begun to set up my electronics workshop again, this time with somewhat
more modern equipment (relatively!). My main interest is in PICs (Programmable
Interface Controllers) and constructional projects that use them. I
have purchased an electronic design and simulation package called Tina,
and a high level PIC software design and simulator called Flowcode.
These packages together, form the basis of my quite primitive design
capability. The resulting output files are taken to a Brunning Microcontroller
programmer that is now, after some trouble, happy to accept them. I
have only attempted basic experiments so far, but I hope to develop
this capability into something much more useful over time.
PIC programs takes me back to the days when I used to teach machine
code programming in octal and hex to the technicians at the Digital Equipment
Corporation (Scotland) manufacturing plant in Ayr. A bit of nostalgia!
test equipment now consists of a Philips dual beam 50mhz oscilloscope,
a number of digital and analogue meters, quite a few bench PSUs, an
old LabGear audio signal generator, a home built frequency counter,
quite a collection of soldering and hand tools, and of course my microcontroller
programmer and some test breadboards. I'm glad that I held on to many
of my discrete components as I find now that they're hard (and sometimess
expensive) to obtain.
One of the more recent things I've built is a SoftRock Software Defined Radio (SDR) receiver for the 40m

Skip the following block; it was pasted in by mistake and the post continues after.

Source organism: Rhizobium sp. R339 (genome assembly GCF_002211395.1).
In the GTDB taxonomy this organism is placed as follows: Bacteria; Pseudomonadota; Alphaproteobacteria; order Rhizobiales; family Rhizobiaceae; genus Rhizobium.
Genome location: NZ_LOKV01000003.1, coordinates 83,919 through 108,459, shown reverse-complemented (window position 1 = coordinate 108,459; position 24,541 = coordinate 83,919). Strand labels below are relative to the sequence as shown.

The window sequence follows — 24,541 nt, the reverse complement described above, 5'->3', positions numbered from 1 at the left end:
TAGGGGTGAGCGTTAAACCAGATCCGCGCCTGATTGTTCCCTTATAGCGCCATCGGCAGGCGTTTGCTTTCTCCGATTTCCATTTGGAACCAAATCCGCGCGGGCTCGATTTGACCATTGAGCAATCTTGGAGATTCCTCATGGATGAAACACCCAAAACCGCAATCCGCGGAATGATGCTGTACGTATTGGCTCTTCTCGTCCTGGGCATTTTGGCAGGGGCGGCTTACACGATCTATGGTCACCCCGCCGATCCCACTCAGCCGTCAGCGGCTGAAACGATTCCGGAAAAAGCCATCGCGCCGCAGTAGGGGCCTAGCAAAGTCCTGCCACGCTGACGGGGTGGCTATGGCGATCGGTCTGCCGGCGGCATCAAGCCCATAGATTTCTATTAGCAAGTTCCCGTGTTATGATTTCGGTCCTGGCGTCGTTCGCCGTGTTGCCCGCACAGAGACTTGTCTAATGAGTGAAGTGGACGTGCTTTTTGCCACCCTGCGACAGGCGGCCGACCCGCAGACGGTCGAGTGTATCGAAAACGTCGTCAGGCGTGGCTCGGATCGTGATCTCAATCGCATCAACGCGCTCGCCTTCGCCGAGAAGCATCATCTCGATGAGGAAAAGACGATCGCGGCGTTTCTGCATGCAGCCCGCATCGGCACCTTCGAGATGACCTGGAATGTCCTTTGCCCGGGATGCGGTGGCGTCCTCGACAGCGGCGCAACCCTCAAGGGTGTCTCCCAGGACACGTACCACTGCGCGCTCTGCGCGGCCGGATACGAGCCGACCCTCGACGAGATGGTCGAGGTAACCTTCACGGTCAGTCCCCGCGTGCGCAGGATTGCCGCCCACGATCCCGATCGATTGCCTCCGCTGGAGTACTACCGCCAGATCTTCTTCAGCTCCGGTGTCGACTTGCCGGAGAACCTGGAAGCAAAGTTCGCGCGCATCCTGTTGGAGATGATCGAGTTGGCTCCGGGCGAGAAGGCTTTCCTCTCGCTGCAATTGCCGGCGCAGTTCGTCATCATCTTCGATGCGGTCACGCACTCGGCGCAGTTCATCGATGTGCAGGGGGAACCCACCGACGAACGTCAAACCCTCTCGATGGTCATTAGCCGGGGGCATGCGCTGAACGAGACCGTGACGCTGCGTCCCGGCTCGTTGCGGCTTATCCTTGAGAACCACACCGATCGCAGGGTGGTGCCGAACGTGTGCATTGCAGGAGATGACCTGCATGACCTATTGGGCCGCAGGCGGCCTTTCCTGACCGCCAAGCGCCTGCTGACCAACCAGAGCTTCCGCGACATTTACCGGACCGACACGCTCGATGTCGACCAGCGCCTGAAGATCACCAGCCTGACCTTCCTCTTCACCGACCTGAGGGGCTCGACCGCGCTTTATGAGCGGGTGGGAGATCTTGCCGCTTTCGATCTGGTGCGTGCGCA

band. It had a lot of SMDs (Surface Mount Devices) that took some careful
handling, but I got it working with some free software ( Rocky ) off the net; in fact,
I built four of them and they all worked. Flushed with success, I proceeded to purchase
the parts to build a 1w tranceiver for 40/80m, the SoftRock v6.2 RxTx, which incidentally had stayed put on my workbench for a good few months till I got up the momentum to finish it, which I did recently, just in time to have it on display at the Amateur Radio rally at the Magnum Centre in Irvine, here in Ayrshire. After finding a faulty Xtal, I am proud to say that it worked first time on both receive and transmit. Once again, however, quite a challenge when it came to the surface mount stuff and winding those inductors!
I've got a bit of the SDR bug now, and my next plan is to get the updated HF transceiver kit, the SoftRock v6.3 RxTx, which covers all HF bands in all modes with 1watt output.
For anyone interested in SDR, you should read the messages, (and possibly join,) the Yahoo SDR group at: http://groups.yahoo.com/group/softrock40/ where all the relevant information is available in regard to current activities on SDR development within the amateur radio community. I'll mention here my personal appreciation for all the work that has been put in to this project by Tony Parks KB9YIG and those that support him. Thank you to all !